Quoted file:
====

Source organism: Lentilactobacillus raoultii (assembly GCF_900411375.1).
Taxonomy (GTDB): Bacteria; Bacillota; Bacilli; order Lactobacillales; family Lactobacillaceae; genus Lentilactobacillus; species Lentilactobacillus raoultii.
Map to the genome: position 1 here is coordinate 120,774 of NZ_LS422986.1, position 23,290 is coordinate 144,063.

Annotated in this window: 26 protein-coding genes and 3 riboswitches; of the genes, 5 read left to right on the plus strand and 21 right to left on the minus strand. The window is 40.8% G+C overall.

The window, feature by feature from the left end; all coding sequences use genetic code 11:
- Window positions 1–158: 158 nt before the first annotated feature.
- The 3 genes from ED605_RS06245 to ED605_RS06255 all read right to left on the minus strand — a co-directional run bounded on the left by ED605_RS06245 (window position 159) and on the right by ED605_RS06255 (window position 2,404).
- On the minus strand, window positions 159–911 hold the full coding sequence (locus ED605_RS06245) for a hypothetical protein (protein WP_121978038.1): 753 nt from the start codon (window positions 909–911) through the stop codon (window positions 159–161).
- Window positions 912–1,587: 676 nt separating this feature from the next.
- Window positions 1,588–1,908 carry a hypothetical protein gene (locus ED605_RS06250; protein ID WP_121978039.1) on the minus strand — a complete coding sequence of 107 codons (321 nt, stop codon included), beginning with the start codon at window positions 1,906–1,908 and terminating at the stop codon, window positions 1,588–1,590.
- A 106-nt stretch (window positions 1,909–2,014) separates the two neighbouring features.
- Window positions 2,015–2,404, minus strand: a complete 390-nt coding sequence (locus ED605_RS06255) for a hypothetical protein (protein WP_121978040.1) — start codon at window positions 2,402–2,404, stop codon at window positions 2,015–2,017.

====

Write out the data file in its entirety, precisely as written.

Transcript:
Source organism: Lentilactobacillus raoultii (assembly GCF_900411375.1).
Taxonomy (GTDB): Bacteria; Bacillota; Bacilli; order Lactobacillales; family Lactobacillaceae; genus Lentilactobacillus; species Lentilactobacillus raoultii.
Map to the genome: position 1 here is coordinate 120,774 of NZ_LS422986.1, position 23,290 is coordinate 144,063.

Annotated in this window: 26 protein-coding genes and 3 riboswitches; of the genes, 5 read left to right on the plus strand and 21 right to left on the minus strand. The window is 40.8% G+C overall.

The window, feature by feature from the left end; all coding sequences use genetic code 11:
- Window positions 1–158: 158 nt before the first annotated feature.
- The 3 genes from ED605_RS06245 to ED605_RS06255 all read right to left on the minus strand — a co-directional run bounded on the left by ED605_RS06245 (window position 159) and on the right by ED605_RS06255 (window position 2,404).
- On the minus strand, window positions 159–911 hold the full coding sequence (locus ED605_RS06245) for a hypothetical protein (protein WP_121978038.1): 753 nt from the start codon (window positions 909–911) through the stop codon (window positions 159–161).
- Window positions 912–1,587: 676 nt separating this feature from the next.
- Window positions 1,588–1,908 carry a hypothetical protein gene (locus ED605_RS06250; protein ID WP_121978039.1) on the minus strand — a complete coding sequence of 107 codons (321 nt, stop codon included), beginning with the start codon at window positions 1,906–1,908 and terminating at the stop codon, window positions 1,588–1,590.
- A 106-nt stretch (window positions 1,909–2,014) separates the two neighbouring features.
- Window positions 2,015–2,404, minus strand: a complete 390-nt coding sequence (locus ED605_RS06255) for a hypothetical protein (protein WP_121978040.1) — start codon at window positions 2,402–2,404, stop codon at window positions 2,015–2,017.